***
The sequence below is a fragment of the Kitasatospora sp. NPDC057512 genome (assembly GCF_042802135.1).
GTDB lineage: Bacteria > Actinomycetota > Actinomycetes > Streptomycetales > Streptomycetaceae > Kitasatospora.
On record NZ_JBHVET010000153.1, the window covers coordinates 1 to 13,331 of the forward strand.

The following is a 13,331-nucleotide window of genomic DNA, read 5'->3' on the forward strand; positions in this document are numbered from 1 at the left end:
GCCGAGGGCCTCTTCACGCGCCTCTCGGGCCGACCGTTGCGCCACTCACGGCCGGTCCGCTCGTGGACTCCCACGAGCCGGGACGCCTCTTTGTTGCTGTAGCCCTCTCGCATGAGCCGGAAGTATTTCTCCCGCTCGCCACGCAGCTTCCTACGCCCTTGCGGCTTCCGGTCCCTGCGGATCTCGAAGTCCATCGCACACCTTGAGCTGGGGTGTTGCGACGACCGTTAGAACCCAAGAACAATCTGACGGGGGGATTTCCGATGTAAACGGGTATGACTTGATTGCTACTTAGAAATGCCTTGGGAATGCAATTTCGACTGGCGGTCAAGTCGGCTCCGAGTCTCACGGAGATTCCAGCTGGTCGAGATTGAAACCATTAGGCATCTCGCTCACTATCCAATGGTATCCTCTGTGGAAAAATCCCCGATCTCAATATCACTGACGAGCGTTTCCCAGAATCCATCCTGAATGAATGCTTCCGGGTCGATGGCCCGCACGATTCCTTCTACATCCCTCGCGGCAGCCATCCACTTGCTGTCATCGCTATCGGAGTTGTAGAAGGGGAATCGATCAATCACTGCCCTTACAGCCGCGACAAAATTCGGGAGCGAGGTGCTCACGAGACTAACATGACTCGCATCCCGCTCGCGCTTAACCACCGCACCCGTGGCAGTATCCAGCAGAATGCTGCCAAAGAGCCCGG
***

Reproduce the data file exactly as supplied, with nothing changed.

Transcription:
The sequence below is a fragment of the Kitasatospora sp. NPDC057512 genome (assembly GCF_042802135.1).
GTDB lineage: Bacteria > Actinomycetota > Actinomycetes > Streptomycetales > Streptomycetaceae > Kitasatospora.
On record NZ_JBHVET010000153.1, the window covers coordinates 1 to 13,331 of the forward strand.

The following is a 13,331-nucleotide window of genomic DNA, read 5'->3' on the forward strand; positions in this document are numbered from 1 at the left end:
GCCGAGGGCCTCTTCACGCGCCTCTCGGGCCGACCGTTGCGCCACTCACGGCCGGTCCGCTCGTGGACTCCCACGAGCCGGGACGCCTCTTTGTTGCTGTAGCCCTCTCGCATGAGCCGGAAGTATTTCTCCCGCTCGCCACGCAGCTTCCTACGCCCTTGCGGCTTCCGGTCCCTGCGGATCTCGAAGTCCATCGCACACCTTGAGCTGGGGTGTTGCGACGACCGTTAGAACCCAAGAACAATCTGACGGGGGGATTTCCGATGTAAACGGGTATGACTTGATTGCTACTTAGAAATGCCTTGGGAATGCAATTTCGACTGGCGGTCAAGTCGGCTCCGAGTCTCACGGAGATTCCAGCTGGTCGAGATTGAAACCATTAGGCATCTCGCTCACTATCCAATGGTATCCTCTGTGGAAAAATCCCCGATCTCAATATCACTGACGAGCGTTTCCCAGAATCCATCCTGAATGAATGCTTCCGGGTCGATGGCCCGCACGATTCCTTCTACATCCCTCGCGGCAGCCATCCACTTGCTGTCATCGCTATCGGAGTTGTAGAAGGGGAATCGATCAATCACTGCCCTTACAGCCGCGACAAAATTCGGGAGCGAGGTGCTCACGAGACTAACATGACTCGCATCCCGCTCGCGCTTAACCACCGCACCCGTGGCAGTATCCAGCAGAATGCTGCCAAAGAGCCCGG